All it takes is one look in my closet to know where I stand.
There they are, all stacked neatly in a cabinet: the brown Riojas, the classic Arizonas, the wine-red Gizehs that took me all around Sweden, the black Ashbys that I wore every day throughout my pregnancy. Yes, I'm a Birkenstocks gal, dyed-in-the-wool. Even Dear Hubby's Wall Street wingtips have been discarded, replaced long ago, not with Birkis -- he, after all, is still in the corporate world -- but with shoes far less Gordon Gekko, far more Jim Anderson in style. Much to DH's feigned chagrin, my commitment to granola does not stop at the breakfast table.
Which is why it wasn't at all surprising to find myself mentally siding with the supporters of copyleft even before I finished reading this week's blog assignment article. The question of copyleft vs. open/open is a no-brainer to me: if something is created with the intention of being made available free of charge, it's inappropriate -- not to mention downright nervy -- to develop a variant of the original and start charging money for it. It puts me in mind of the people who get free stuff from freecycle and then turn around and sell it on ebay. Poor form, to say the least.
Although, I must admit, as I played Devil's Advocate with myself I couldn't help but compare the copyleft vs. open/open debate to the debate that's going on in the pharmaceutical industry these days. The essential question there is should big pharmaceutical companies be allowed to retain copyrights or patents on the medicines they develop. Retaining these rights means the companies can essentially charge whatever they want for their products...even if that means poor people -- even whole nations of them -- suffer and die for lack of money to purchase lifesaving drugs. The drug companies, of course, argue that without the ability to charge outrageous prices for their drugs, there would be no incentive for them to invest in R&D, and less research means fewer cures overall; opponents argue that it's unethical (to say the least) to develop cures that only the world's richest can afford, and that there must be some mechanism for getting the same medicines to the poor without waiting for the drug companies' licenses to expire.
However, there's a key difference between the two debates. Drug research requires funding -- huge amounts of cash to stock the labs and pay the scientists and run the triple-blind studies.... The days of a lone man scraping mold out of a spoiled petri dish and developing a miracle cure are gone. But coding, good coding...that can and is being done every day by everyone from professionals right on down to intrepid high-schoolers hanging out in their parents' basements. The number and virulence of computer worms and viruses -- many of which were developed by students -- seem to indicate that powerful programs can be developed without any corporate revenue supporting them.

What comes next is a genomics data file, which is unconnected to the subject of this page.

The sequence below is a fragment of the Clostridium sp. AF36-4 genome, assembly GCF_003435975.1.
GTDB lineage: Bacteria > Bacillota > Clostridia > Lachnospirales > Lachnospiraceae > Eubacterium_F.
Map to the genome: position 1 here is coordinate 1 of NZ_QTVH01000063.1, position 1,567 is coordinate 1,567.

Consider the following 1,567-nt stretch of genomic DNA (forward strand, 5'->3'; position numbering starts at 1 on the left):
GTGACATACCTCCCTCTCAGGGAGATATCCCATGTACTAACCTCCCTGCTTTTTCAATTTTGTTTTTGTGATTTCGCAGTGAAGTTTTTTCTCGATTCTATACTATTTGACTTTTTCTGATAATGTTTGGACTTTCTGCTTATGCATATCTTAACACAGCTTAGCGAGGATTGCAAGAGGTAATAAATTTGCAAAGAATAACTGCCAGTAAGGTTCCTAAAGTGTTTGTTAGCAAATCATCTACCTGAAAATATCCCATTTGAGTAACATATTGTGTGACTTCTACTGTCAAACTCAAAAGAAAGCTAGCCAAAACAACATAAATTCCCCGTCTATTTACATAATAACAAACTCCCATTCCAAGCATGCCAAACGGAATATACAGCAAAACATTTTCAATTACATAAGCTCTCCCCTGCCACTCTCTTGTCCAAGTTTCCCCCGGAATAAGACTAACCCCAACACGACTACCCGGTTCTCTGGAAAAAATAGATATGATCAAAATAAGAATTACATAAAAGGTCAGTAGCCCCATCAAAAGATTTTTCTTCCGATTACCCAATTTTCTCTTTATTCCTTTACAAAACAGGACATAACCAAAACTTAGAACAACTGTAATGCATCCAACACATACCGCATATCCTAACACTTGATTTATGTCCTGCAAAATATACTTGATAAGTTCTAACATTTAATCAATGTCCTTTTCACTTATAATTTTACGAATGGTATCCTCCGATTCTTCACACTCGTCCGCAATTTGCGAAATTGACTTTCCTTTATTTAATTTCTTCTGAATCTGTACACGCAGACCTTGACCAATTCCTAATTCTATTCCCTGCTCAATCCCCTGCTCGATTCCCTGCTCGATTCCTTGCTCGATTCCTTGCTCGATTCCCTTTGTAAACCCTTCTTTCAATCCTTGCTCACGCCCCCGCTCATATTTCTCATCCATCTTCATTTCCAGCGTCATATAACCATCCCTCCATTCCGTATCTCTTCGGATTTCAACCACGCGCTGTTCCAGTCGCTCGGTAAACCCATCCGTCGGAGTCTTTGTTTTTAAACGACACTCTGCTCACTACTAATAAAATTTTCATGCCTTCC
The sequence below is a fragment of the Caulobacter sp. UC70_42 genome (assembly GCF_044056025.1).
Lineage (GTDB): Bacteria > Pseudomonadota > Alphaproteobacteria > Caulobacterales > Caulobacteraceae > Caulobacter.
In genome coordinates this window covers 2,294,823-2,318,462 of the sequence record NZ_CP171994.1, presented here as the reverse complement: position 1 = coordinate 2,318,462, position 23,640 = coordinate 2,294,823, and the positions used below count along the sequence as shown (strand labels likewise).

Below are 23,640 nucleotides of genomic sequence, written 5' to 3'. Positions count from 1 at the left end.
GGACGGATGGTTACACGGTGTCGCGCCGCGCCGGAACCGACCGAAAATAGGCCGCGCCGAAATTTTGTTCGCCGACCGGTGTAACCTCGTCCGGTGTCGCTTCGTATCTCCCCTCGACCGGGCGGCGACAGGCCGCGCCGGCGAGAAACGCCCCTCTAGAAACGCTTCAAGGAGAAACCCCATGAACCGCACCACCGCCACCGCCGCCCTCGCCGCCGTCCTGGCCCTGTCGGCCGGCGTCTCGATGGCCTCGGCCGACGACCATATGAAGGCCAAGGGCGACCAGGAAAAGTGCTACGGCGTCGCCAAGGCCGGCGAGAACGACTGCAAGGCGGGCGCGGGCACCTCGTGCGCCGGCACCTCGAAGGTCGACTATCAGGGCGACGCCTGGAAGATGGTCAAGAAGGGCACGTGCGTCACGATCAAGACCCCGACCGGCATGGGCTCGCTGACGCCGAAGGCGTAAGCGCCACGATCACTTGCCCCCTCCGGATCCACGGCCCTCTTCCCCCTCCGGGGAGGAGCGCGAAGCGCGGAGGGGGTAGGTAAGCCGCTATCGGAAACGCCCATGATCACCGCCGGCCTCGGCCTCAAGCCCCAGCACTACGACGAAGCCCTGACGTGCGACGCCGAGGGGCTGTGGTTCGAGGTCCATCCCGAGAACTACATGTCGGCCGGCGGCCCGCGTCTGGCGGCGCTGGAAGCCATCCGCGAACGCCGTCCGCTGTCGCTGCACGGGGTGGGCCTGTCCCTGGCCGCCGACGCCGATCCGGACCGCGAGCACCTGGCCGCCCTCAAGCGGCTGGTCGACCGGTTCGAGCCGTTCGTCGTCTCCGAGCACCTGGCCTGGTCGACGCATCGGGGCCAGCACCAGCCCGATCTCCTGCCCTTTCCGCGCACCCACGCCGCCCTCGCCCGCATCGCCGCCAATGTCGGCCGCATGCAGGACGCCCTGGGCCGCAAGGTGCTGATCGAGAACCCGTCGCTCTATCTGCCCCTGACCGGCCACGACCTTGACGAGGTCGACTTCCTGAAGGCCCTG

The argument that open/open licensing is necessary in order to get vendors to invest in open-source educational software is a moot one. In reality, it doesn't matter much whether or not vendors get involved simply because their greatest resource -- ready access to cash -- is one that the open-source world can get by without. Would a steady influx of cash be nice? Probably. Is it worth sacrificing the "open" nature of open source? Probably not.
"For copyleft advocates, the issue boils down to trust." In a world where the President of the United States is unrepentant about deceiving the public in order to wage a personal war...where corporate malfeasance and the fleecing of the "little guy" have become the business of the day...where public confidence in officials of all stripes is at a record low, is it any wonder that trust is in short supply? The online community sans the vendor industry is talented enough that I for one would be willing to lose the possibility of corporate sponsorship in exchange for guaranteed free access to derivative programs. Let Corporate America invest their money in creating their own paid-licensing programs from scratch instead of building on the backs of free programs and then expecting to turn a profit.
Quintessential capitalist Ronald Reagan is famously quoted as saying "Trust but verify." How deliciously ironic that the arguably anti-capitalist copyleft advocates are following the late president's advice. What better verification can there be for maintaining the accessibility of free programs than copyleft? And when in history have we more surely needed that kind of verification than now?